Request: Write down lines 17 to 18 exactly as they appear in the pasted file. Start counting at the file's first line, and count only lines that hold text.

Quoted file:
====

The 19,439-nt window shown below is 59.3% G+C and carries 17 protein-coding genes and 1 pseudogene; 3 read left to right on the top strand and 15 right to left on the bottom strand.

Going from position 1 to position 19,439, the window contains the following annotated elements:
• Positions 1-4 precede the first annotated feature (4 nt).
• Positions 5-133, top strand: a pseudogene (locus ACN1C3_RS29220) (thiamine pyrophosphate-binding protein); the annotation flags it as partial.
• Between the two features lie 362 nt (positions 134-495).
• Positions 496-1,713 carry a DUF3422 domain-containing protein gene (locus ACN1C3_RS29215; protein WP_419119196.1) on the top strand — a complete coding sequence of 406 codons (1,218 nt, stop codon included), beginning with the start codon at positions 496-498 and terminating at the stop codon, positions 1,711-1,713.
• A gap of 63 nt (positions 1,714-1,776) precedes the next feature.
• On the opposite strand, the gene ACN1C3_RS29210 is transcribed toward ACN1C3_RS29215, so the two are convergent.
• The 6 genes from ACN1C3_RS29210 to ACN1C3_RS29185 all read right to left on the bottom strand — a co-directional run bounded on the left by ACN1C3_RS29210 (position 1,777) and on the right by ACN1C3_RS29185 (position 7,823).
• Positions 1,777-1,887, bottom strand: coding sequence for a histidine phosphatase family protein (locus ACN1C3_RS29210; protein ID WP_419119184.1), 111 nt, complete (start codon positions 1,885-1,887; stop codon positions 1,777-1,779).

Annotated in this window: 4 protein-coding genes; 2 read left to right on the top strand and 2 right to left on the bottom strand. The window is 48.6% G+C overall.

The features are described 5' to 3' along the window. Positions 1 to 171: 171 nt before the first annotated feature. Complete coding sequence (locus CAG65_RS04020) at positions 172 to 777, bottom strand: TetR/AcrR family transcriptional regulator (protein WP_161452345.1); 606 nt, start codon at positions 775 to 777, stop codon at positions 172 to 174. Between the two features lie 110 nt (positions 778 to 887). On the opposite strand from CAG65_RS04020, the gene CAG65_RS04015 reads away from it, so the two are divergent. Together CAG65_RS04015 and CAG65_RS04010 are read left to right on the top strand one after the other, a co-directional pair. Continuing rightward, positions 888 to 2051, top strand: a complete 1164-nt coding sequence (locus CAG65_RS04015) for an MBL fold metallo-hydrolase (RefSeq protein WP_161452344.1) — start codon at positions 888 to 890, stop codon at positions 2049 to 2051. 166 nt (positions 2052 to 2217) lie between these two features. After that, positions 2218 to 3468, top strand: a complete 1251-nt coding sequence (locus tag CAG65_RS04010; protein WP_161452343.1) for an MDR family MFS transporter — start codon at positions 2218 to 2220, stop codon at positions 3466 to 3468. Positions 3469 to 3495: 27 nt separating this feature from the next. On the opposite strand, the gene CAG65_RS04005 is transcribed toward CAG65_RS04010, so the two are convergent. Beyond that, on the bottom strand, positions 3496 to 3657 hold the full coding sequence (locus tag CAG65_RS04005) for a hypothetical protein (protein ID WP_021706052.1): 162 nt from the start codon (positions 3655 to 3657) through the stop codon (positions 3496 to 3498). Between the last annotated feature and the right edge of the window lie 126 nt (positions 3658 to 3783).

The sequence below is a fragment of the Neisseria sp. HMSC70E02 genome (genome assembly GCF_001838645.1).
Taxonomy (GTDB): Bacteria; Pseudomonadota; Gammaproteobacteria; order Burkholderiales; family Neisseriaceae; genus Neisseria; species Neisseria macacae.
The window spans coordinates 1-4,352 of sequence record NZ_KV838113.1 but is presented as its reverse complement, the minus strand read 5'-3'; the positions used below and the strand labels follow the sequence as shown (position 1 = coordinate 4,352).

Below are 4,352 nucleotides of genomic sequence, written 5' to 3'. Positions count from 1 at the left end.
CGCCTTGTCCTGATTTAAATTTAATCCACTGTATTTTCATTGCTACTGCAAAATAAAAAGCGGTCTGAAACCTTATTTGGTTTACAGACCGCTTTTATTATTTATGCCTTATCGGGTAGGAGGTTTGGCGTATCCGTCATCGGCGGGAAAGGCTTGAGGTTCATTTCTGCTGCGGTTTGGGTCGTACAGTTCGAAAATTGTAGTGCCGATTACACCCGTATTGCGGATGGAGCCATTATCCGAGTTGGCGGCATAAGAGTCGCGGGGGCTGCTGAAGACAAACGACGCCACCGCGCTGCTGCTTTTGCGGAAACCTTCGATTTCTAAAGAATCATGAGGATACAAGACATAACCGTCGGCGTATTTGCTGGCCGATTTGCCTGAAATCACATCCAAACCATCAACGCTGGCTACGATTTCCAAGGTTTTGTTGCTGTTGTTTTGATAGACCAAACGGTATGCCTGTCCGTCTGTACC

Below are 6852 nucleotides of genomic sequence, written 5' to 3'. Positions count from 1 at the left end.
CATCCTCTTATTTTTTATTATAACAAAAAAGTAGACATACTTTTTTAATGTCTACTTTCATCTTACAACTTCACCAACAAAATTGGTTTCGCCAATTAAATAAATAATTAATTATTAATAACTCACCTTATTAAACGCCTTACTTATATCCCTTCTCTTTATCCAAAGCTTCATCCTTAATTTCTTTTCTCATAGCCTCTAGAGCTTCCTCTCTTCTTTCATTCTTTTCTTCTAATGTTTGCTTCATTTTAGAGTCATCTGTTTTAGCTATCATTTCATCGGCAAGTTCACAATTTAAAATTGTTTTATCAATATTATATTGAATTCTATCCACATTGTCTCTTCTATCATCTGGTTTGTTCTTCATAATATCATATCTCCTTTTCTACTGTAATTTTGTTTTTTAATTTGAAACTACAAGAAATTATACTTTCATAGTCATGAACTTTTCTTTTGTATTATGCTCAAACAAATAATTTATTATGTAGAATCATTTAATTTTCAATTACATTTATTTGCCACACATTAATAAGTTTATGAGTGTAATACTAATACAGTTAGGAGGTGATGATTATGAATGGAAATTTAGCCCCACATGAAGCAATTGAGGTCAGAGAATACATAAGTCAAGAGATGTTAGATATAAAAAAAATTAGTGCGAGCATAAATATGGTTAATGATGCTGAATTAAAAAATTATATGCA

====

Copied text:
CGCCTTGTCCTGATTTAAATTTAATCCACTGTATTTTCATTGCTACTGCAAAATAAAAAGCGGTCTGAAACCTTATTTGGTTTACAGACCGCTTTTATTATTTATGCCTTATCGGGTAGGAGGTTTGGCGTATCCGTCATCGGCGGGAAAGGCTTGAGGTTCATTTCTGCTGCGGTTTGGGTCGTACAGTTCGAAAATTGTAGTGCCGATTACACCCGTATTGCGGATGGAGCCATTATCCGAGTTGGCGGCATAAGAGTCGCGGGGGCTGCTGAAGACAAACGACGCCACCGCGCTGCTGCTTTTGCGGAAACCTTCGATTTCTAAAGAATCATGAGGATACAAGACATAACCGTCGGCGTATTTGCTGGCCGATTTGCCTGAAATCACATCCAAACCATCAACGCTGGCTACGATTTCCAAGGTTTTGTTGCTGTTGTTTTGATAGACCAAACGGTATGCCTGTCCGTCTGTACC

Below are 6852 nucleotides of genomic sequence, written 5' to 3'. Positions count from 1 at the left end.